Experienced Healthcare IT Workers in Short Supply
By Debra Wood, RN, contributor
April 18, 2013 - As hospitals and other providers step up their health information technology (IT) efforts to meaningfully use electronic health records (EHR) and receive government incentives, they are increasing finding it difficult to recruit and retain experienced healthcare IT professionals, according to a new survey from Towers Watson.
“There is a pent-up demand for good IT people to install these systems, and there is not a big enough supply,” said Heidi Toppel, a consulting director in Towers Watson’s hospital industry group in New York. “Additionally, consulting companies who are helping hospitals and healthcare systems install the EHR systems are offering big bucks to come work for them.”
Tower Watson’s Closing the IT Talent Gap in Health Care survey found 67 percent of the more than 102 healthcare providers participating expressed problems attracting experienced IT employees, and 38 percent reported retention issues. Seventy-three percent indicated having trouble attracting Epic-certified professionals.
Jordan Battani called the healthcare IT professional shortage acute.
Jordan Battani, managing director of CSC’s Global Institute for Emerging Healthcare Practices, headquartered in Falls Church, Va., said she was not surprised by the study.
“It’s predictable, because we’ve had this incredible ramp-up with all of the incentives with meaningful use,” Battani said. “Every healthcare organization in the country is trying to meet those mandates and receive those incentives.”
Additionally, Battani said, it’s not easy to become certified by a vendor. Once experienced and credentialed, healthcare IT professionals may become independent contractors. Healthcare providers need IT professionals to not only install the systems, Toppel said, but also to keep them operating and to help clinicians pull out and analyze the data to identify trouble spots, effect change and improve care.
“You cannot do these projects without an [IT professional], and it takes a long time to grow one,” Battani said. “We’re in a period where the problem is incredibly acute.”
Battani explained that the meaningful use incentives have forced organizations to crunch their IT activities into a short time frame.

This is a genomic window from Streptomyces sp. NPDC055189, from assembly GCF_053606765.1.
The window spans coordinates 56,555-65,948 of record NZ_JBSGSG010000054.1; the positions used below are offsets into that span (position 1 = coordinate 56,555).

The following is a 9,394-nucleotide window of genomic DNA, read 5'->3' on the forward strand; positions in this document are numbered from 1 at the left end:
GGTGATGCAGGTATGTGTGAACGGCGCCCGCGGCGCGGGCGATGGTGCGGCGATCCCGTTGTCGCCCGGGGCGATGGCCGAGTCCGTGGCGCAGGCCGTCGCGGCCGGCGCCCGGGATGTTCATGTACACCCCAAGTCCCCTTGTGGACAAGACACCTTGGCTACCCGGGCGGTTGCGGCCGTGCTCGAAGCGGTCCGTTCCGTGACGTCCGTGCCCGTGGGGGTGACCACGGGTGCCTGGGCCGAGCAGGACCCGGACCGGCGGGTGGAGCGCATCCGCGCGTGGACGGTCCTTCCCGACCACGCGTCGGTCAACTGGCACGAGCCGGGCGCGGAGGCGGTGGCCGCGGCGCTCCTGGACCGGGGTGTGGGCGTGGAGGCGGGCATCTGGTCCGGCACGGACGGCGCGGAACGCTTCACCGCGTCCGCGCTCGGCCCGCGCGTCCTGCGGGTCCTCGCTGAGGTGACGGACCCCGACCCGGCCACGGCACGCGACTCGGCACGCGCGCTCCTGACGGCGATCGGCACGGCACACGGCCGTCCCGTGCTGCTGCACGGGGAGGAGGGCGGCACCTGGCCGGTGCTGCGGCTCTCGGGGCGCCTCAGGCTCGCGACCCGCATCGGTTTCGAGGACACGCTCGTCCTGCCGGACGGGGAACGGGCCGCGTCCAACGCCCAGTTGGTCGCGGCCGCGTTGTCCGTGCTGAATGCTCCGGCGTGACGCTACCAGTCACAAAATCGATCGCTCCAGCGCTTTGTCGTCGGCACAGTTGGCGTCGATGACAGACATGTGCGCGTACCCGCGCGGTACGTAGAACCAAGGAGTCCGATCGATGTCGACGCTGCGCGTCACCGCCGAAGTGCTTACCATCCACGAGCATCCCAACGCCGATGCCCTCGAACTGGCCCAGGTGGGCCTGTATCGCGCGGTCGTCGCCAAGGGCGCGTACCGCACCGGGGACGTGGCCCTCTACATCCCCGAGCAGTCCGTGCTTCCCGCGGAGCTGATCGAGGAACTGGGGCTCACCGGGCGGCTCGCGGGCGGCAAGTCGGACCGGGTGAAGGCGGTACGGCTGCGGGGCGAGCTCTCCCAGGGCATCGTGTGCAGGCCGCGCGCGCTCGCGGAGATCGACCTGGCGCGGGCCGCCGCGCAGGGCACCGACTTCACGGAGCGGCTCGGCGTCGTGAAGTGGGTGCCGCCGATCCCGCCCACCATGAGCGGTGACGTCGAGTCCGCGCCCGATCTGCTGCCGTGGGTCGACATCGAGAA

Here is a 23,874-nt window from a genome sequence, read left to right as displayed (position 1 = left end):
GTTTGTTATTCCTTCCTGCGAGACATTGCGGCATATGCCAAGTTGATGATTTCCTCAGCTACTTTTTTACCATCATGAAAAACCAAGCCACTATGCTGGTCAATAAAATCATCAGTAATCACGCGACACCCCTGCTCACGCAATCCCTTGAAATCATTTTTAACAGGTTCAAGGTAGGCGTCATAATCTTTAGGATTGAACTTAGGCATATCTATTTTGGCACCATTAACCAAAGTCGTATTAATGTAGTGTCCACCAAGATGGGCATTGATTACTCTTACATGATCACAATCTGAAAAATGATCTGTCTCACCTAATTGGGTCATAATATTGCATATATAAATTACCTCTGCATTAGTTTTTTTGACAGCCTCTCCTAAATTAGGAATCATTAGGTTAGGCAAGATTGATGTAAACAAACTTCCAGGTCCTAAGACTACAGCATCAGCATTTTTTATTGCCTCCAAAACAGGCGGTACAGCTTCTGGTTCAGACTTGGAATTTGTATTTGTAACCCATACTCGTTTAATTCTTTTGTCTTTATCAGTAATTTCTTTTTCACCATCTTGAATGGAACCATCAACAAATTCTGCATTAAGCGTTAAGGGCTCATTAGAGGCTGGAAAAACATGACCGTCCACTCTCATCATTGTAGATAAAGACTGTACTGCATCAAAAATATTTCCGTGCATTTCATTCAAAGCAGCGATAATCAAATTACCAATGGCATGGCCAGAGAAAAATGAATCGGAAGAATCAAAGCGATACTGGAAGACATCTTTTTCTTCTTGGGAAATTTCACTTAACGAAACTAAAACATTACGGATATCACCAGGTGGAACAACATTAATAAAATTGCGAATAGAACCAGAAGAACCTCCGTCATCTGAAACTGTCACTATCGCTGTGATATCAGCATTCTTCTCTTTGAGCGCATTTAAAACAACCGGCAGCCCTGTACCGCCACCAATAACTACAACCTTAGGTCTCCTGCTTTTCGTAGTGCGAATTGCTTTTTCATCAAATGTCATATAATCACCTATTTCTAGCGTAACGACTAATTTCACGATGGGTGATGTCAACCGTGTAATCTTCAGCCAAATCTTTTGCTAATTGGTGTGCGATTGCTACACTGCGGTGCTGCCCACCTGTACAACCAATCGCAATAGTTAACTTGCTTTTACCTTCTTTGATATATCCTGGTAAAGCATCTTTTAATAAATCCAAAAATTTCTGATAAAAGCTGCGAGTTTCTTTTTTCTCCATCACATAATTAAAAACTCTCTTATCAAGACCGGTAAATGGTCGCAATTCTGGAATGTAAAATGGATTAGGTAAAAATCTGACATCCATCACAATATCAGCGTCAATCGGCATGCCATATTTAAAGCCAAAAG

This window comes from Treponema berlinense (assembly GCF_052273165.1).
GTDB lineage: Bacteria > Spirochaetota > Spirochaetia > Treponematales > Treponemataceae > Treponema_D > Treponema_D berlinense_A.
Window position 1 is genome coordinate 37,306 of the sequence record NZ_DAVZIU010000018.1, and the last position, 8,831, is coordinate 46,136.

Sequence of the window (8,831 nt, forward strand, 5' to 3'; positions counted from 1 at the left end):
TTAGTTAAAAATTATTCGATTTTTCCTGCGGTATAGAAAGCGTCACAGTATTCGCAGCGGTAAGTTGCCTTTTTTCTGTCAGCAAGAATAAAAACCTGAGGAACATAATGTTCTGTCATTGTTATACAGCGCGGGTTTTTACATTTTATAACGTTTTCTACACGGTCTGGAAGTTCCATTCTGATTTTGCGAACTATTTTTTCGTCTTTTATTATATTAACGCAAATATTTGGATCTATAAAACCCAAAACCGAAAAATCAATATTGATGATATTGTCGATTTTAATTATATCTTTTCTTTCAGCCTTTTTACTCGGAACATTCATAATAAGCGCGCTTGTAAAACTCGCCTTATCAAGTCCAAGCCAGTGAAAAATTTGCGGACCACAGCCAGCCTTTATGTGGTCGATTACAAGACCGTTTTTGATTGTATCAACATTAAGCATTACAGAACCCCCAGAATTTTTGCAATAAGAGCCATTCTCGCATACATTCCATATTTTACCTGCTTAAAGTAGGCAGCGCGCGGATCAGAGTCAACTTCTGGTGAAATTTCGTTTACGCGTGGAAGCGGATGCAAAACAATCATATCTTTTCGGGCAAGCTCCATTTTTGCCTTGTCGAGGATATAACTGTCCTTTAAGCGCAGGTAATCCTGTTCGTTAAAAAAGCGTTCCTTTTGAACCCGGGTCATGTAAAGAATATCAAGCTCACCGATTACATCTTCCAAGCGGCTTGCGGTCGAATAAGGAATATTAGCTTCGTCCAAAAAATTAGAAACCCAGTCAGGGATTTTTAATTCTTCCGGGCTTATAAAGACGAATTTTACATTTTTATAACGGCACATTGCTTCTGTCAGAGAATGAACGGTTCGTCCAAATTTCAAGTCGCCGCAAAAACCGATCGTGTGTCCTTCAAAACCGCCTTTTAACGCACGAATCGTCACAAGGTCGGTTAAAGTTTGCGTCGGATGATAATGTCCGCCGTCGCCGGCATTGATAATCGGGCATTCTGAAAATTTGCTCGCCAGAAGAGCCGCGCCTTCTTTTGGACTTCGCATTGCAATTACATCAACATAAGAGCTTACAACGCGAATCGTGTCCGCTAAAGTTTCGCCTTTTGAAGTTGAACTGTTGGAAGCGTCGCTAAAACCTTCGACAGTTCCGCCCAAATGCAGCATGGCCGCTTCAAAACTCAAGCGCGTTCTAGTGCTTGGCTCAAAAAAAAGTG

Dangling the wrong carrots?
Provider-held misperceptions about IT professionals’ priorities may create more obstacles in their ability to recruit and retain healthcare IT employees. Towers Watson has found healthcare workers rated job security, competitive base pay, healthcare benefits, convenient work location and career advancement opportunities as the primary reasons for accepting an offer of employment with a healthcare provider.
But with the exception of job security, healthcare employers did not rank any of these same elements when considering drivers of attraction for IT and Epic-certified employees. They identified challenging work as the most important factor in attracting an IT employee to an organization, followed by the employer’s reputation as a great place to work. Employers ranked base salary eighth on the overall list of draws for employees.
“The biggest issue is the money, and healthcare providers need to stay on top of the market in their local area,” Toppel said. “Many organizations are taking their IT positions in the standard salary structure, because it’s such a volatile market right now.”
Fifty-five percent of respondents to the Tower Watson survey indicated they were taking at least three measures to address recruitment and retention issues, including raising base pay, offering retention bonuses and providing additional training.
Once IT employees are in the organization, they see the challenges it is facing and different factors will motivate them to stay or look for other employment, Toppel said. Base salary and opportunities for advancement rank high among IT employees and employers, but employees report more concern than employers recognize with convenience of the work location and confidence in senior leadership.
Work environment, advancement opportunities and benefits are important to retain healthcare IT professionals, Toppel added.
“The industry is not making good use of variable compensation,” Toppel said. “It could be a milestone or retention bonus that people could look forward to receiving over and above their salary.”
Battani said healthcare organizations also may turn to vendors for maintenance and upgrades, which may cost less than hiring the expertise.
Toppel expects that IT professionals will remain in great demand and suggests hospitals develop relationships with universities to develop an IT employee pipeline.
“IT will become a critical component of healthcare, not just for record keeping but in disease prediction and cures,” Toppel said. “IT employees in healthcare will be just as valuable as nurses and other professionals.”
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